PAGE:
Michael Field and Danya Levy (Stuff): Greens: Show us the tea tape

Andrea Vance (Stuff): Key blasts secret recording of Banks meeting

Russell Brown (Hard News): The perils of political confidence

Jonathon Howe (Manawatu Standard): Editorial: Picking row not in Key's best interests

RNZ: Key won't allow release of tea party secret recording

Andrea Vance (Dom Post): Cafe chat should be released for all to hear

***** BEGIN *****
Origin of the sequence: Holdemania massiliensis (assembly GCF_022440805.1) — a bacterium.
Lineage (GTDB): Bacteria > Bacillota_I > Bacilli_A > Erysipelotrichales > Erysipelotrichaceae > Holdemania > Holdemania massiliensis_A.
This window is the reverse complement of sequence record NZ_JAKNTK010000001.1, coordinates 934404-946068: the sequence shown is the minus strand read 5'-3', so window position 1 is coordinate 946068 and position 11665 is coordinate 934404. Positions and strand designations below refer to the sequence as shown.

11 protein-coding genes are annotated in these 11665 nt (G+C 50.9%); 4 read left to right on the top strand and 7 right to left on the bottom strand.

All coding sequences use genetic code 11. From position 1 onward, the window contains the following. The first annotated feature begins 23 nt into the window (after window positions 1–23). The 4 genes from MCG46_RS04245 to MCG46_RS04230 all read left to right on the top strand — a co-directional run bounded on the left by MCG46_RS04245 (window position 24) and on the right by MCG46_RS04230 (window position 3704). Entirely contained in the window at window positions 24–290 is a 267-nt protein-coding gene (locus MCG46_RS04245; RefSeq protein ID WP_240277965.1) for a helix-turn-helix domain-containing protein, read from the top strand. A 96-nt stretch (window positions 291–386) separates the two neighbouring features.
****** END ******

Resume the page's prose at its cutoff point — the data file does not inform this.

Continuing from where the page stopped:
NZN: Paper says teapot tapes a 'game-changer'

Newstalk ZB: David Parker calls for conversation to be made public

Steven Price (Media Law Journal): Of sneaky devices

David Farrar (Kiwiblog): Has the HoS been telling porkies?

Grant Robertson (Red Alert): Cuppagate- Game Changer?

Clare Curran (Red Alert): Cuppa Tea gone sour

Grant Duncan (Policy Matters): Tea-Party-Gate

Imperator Fish: Should We Know What Was Really Said?

Chris Ford: Release the Epsom tea time chat tape!

Standard: Key bullies HoS on 'cup of tea' recording

- NZ Herald